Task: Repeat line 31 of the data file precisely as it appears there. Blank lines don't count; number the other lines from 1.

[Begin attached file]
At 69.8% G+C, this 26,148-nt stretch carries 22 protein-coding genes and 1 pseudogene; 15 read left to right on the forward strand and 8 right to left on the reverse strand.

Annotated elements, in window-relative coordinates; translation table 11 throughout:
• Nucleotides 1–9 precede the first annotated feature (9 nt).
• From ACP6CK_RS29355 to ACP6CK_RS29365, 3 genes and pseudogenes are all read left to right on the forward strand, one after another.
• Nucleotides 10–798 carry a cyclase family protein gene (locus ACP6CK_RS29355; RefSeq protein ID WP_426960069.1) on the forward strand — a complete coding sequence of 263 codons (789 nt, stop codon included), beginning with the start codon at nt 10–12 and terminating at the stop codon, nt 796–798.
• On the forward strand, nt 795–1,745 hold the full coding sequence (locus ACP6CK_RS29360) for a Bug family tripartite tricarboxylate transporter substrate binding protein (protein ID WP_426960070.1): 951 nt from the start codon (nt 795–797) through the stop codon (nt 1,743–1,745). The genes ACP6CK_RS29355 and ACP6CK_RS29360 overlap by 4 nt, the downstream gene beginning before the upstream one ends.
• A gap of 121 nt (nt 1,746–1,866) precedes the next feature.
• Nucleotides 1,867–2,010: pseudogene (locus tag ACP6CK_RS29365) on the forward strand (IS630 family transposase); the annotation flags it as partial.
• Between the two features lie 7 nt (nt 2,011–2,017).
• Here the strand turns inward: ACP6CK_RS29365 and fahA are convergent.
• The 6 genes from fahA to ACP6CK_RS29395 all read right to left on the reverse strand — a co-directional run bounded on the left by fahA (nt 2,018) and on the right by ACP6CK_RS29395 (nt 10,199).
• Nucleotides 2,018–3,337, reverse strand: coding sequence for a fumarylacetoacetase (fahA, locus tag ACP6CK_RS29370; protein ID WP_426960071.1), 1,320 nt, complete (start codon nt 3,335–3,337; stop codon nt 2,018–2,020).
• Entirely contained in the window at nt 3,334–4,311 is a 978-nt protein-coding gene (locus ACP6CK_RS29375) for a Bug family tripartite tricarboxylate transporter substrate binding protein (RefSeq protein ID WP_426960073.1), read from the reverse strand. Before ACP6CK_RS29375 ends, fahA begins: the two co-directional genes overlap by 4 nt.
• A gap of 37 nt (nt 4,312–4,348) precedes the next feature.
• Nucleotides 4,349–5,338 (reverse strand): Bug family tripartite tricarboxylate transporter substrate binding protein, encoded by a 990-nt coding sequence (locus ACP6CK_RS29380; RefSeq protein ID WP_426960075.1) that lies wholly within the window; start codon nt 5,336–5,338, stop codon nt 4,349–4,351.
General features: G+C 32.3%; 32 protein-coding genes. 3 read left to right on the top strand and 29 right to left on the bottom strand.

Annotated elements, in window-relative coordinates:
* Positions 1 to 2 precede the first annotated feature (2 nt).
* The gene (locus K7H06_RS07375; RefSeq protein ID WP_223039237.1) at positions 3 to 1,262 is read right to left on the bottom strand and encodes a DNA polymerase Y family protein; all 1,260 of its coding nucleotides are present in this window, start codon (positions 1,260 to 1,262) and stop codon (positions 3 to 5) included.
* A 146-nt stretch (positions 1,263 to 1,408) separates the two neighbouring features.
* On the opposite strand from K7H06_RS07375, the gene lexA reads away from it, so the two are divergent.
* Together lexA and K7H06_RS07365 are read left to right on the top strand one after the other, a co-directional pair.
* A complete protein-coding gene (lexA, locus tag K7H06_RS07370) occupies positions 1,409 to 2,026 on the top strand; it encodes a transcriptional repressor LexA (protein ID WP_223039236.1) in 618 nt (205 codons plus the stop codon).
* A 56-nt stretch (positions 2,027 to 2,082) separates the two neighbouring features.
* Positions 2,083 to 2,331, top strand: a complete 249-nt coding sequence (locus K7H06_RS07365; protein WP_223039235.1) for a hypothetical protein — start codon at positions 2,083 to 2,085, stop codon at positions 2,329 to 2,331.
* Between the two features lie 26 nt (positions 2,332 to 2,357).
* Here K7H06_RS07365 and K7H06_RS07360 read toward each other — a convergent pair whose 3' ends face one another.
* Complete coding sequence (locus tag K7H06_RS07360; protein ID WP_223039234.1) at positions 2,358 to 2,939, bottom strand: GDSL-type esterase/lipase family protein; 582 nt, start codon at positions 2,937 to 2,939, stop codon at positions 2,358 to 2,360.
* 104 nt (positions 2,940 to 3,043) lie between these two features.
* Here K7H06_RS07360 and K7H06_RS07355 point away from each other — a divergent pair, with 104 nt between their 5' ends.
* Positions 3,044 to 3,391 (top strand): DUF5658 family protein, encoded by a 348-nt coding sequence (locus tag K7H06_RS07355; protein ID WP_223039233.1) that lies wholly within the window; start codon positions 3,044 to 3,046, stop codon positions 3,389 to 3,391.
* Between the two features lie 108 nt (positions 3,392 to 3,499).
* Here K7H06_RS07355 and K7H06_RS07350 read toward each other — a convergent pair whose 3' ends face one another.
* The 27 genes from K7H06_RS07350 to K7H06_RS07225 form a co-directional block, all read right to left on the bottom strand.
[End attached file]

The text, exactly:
* Positions 3,044 to 3,391 (top strand): DUF5658 family protein, encoded by a 348-nt coding sequence (locus tag K7H06_RS07355; protein ID WP_223039233.1) that lies wholly within the window; start codon positions 3,044 to 3,046, stop codon positions 3,389 to 3,391.